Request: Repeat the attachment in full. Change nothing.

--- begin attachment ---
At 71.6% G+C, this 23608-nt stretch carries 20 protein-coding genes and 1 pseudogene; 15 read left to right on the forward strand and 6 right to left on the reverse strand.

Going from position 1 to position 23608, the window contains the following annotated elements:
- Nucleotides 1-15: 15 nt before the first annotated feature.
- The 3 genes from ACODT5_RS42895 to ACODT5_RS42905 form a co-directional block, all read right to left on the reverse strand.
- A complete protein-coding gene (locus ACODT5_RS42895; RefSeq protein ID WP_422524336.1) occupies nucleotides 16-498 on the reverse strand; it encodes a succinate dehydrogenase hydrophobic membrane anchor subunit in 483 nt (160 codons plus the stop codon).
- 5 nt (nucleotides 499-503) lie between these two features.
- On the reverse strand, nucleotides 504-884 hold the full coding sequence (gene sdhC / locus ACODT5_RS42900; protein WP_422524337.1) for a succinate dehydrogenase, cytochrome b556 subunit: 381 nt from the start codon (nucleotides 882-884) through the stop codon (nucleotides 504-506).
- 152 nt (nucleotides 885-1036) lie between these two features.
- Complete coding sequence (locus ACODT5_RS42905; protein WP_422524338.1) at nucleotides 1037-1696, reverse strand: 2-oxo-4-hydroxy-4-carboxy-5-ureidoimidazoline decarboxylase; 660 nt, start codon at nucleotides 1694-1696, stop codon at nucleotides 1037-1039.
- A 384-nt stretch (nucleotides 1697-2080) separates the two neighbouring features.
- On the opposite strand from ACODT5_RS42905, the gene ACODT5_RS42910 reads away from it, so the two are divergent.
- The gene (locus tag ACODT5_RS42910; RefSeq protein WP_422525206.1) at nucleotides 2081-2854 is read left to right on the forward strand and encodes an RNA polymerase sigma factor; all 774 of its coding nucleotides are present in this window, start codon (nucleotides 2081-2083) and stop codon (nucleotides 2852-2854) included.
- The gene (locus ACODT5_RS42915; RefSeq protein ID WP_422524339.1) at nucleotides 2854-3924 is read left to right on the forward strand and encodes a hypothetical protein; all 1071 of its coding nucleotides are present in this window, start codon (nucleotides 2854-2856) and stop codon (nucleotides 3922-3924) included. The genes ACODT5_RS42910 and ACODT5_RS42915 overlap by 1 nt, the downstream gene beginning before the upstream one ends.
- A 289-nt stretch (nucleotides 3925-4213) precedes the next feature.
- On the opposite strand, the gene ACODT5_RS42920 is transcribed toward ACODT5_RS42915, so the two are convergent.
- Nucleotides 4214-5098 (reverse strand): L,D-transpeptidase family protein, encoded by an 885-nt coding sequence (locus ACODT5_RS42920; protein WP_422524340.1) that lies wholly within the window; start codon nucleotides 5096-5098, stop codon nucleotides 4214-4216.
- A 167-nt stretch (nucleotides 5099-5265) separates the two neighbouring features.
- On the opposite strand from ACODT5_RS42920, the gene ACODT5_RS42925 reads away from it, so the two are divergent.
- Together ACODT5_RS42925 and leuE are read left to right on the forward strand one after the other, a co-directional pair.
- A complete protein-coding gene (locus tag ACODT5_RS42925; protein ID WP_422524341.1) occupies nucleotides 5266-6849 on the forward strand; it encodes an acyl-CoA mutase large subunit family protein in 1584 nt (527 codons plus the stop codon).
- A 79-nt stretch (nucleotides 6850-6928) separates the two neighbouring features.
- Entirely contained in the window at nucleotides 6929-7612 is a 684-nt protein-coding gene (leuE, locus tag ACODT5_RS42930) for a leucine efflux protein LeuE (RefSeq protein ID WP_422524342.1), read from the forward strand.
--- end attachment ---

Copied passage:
At 71.6% G+C, this 23608-nt stretch carries 20 protein-coding genes and 1 pseudogene; 15 read left to right on the forward strand and 6 right to left on the reverse strand.

Going from position 1 to position 23608, the window contains the following annotated elements:
- Nucleotides 1-15: 15 nt before the first annotated feature.
- The 3 genes from ACODT5_RS42895 to ACODT5_RS42905 form a co-directional block, all read right to left on the reverse strand.
- A complete protein-coding gene (locus ACODT5_RS42895; RefSeq protein ID WP_422524336.1) occupies nucleotides 16-498 on the reverse strand; it encodes a succinate dehydrogenase hydrophobic membrane anchor subunit in 483 nt (160 codons plus the stop codon).
- 5 nt (nucleotides 499-503) lie between these two features.
- On the reverse strand, nucleotides 504-884 hold the full coding sequence (gene sdhC / locus ACODT5_RS42900; protein WP_422524337.1) for a succinate dehydrogenase, cytochrome b556 subunit: 381 nt from the start codon (nucleotides 882-884) through the stop codon (nucleotides 504-506).
- 152 nt (nucleotides 885-1036) lie between these two features.
- Complete coding sequence (locus ACODT5_RS42905; protein WP_422524338.1) at nucleotides 1037-1696, reverse strand: 2-oxo-4-hydroxy-4-carboxy-5-ureidoimidazoline decarboxylase; 660 nt, start codon at nucleotides 1694-1696, stop codon at nucleotides 1037-1039.
- A 384-nt stretch (nucleotides 1697-2080) separates the two neighbouring features.
- On the opposite strand from ACODT5_RS42905, the gene ACODT5_RS42910 reads away from it, so the two are divergent.
- The gene (locus tag ACODT5_RS42910; RefSeq protein WP_422525206.1) at nucleotides 2081-2854 is read left to right on the forward strand and encodes an RNA polymerase sigma factor; all 774 of its coding nucleotides are present in this window, start codon (nucleotides 2081-2083) and stop codon (nucleotides 2852-2854) included.
- The gene (locus ACODT5_RS42915; RefSeq protein ID WP_422524339.1) at nucleotides 2854-3924 is read left to right on the forward strand and encodes a hypothetical protein; all 1071 of its coding nucleotides are present in this window, start codon (nucleotides 2854-2856) and stop codon (nucleotides 3922-3924) included. The genes ACODT5_RS42910 and ACODT5_RS42915 overlap by 1 nt, the downstream gene beginning before the upstream one ends.
- A 289-nt stretch (nucleotides 3925-4213) precedes the next feature.
- On the opposite strand, the gene ACODT5_RS42920 is transcribed toward ACODT5_RS42915, so the two are convergent.
- Nucleotides 4214-5098 (reverse strand): L,D-transpeptidase family protein, encoded by an 885-nt coding sequence (locus ACODT5_RS42920; protein WP_422524340.1) that lies wholly within the window; start codon nucleotides 5096-5098, stop codon nucleotides 4214-4216.
- A 167-nt stretch (nucleotides 5099-5265) separates the two neighbouring features.
- On the opposite strand from ACODT5_RS42920, the gene ACODT5_RS42925 reads away from it, so the two are divergent.
- Together ACODT5_RS42925 and leuE are read left to right on the forward strand one after the other, a co-directional pair.
- A complete protein-coding gene (locus tag ACODT5_RS42925; protein ID WP_422524341.1) occupies nucleotides 5266-6849 on the forward strand; it encodes an acyl-CoA mutase large subunit family protein in 1584 nt (527 codons plus the stop codon).
- A 79-nt stretch (nucleotides 6850-6928) separates the two neighbouring features.
- Entirely contained in the window at nucleotides 6929-7612 is a 684-nt protein-coding gene (leuE, locus tag ACODT5_RS42930) for a leucine efflux protein LeuE (RefSeq protein ID WP_422524342.1), read from the forward strand.